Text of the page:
A moving plea for Julian Assange

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by Neil Godfrey

It is easy to find fault with Julian Assange as a person and with some of the views of John Pilger, but it is also easy to find much good in both of them. I found John Pilger’s address on behalf of Julian Assange very moving

Bringing Julian Assange Home


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Neil Godfrey

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11 thoughts on “A moving plea for Julian Assange”

    1. Hi Jeff. From one Geoff to another, have you actually looked in detail at the allegations?
      I’m as certain as I can be, from my own detailed study of the documents and timeline of the case, that the accusations of rape have been concocted and weaponised by the US security state.
      This method of character assassination was well-chosen, since
      1/ Assange is a bit of a tart, and easy meat for a honey trap
      2/ Assange was at that point very popular with leftists
      3/ What better way to destroy his reputation with the left?

      In any case, the allegations in question would, even if true, not amount to rape in any other country that I’m aware of. There are also serious concerns about the physical evidence (which favours Assange) and the conduct of the prosecution in the case.
      If you have relied on mainstream media reports, these have been seriously misleading when compared to primary documents.

  1. Australia has always rejected whistle-blowers and failed to understand that, unless we have those brave enough to expose the corruption that exists on all levels across our society, we will never reach our full potential. They often lose their job, family and assets, but continue to step up to the challenge. Governments fiddle with protective legislation, but these heroes are still punished by those in power. Assange is both an Aussie and a whistle-blower.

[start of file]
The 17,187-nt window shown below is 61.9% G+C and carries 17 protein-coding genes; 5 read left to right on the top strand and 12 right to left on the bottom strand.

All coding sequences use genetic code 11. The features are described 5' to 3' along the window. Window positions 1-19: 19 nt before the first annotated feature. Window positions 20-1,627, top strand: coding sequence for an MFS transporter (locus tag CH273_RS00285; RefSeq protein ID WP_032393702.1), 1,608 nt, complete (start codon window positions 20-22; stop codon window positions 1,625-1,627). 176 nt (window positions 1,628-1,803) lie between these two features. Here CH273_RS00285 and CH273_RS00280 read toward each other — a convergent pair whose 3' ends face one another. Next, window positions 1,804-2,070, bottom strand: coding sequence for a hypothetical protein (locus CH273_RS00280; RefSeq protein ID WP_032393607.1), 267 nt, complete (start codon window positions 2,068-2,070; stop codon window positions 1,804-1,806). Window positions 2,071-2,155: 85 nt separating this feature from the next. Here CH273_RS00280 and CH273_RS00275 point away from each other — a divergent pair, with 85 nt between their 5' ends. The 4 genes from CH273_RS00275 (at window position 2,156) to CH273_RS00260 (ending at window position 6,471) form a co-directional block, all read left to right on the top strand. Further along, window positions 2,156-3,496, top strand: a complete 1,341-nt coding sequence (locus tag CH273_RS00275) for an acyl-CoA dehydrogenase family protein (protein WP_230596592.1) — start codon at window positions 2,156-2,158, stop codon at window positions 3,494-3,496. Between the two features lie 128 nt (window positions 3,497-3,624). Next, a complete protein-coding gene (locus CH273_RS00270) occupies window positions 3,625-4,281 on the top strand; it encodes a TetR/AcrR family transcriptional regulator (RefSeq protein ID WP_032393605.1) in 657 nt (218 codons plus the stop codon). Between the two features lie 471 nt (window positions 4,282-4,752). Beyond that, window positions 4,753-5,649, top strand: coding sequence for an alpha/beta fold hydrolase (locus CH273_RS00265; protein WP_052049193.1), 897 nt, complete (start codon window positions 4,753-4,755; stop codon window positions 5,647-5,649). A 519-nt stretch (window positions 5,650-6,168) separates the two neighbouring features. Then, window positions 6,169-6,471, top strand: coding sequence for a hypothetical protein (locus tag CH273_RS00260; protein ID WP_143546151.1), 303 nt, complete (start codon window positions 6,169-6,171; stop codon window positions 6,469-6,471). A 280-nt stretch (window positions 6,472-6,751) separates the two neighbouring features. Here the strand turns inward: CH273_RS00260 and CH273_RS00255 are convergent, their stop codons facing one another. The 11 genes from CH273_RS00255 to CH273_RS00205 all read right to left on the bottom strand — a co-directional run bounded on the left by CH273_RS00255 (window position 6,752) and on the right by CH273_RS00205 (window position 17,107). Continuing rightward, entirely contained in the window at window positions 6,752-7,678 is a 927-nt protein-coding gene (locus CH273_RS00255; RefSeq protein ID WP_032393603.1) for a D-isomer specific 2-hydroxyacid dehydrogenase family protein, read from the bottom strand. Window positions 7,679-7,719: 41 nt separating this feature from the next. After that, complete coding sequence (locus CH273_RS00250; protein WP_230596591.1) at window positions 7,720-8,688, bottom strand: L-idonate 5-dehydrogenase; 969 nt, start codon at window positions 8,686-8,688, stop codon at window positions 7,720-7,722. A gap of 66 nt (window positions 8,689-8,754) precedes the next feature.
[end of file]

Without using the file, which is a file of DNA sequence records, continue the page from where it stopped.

2. If in the future, we learn that climate change really did end up killing and/or displacing millions of people and costing quadrillions of dollars in damage, then Julian Assange could probably be put on the Top 100 List of people who helped cause it. He was so consequential in Trumps’s election. He’s the one who gave Trump the idea to refuse acceptance of the election if it went against him. He dumped illegally-obtained emails an hour after the Trump-Bush tape was released, knowing full well that no one would read them and the Fox News crowd would just accept the lies told about them in right wing media. The exact same thing happened with “Climategate”. Before “Climategate”, there were still some on the right that actually believed in the “Climate Hoax”. You don’t really need something to find damaging information when you steal emails for the right-wing media to embellish. Just dump some emails and lie about it. Sometimes whistleblowers need to break the law for the greater good but ensuring that Trump won the election isn’t one of those times. It isn’t whistle-blowing. It’s political sabotage.

    Assange wasn’t expecting just a pardon out of it. He was also expecting an ambassadorship to Australia from Trump. But he got betrayed by Trump. He’s not the only one. Trump has been involved in 3,500 lawsuits. I’ve been reading the comments about the Palestinian conflict and I definitely side with you on the that topic, but after watching all of the pain and suffering going on with the Palestinians and now the Mexican border, it is really hard for me to sympathize with how bad Julian Assange is feeling when he isn’t meeting with right-wing politicians like Nigel Farrage.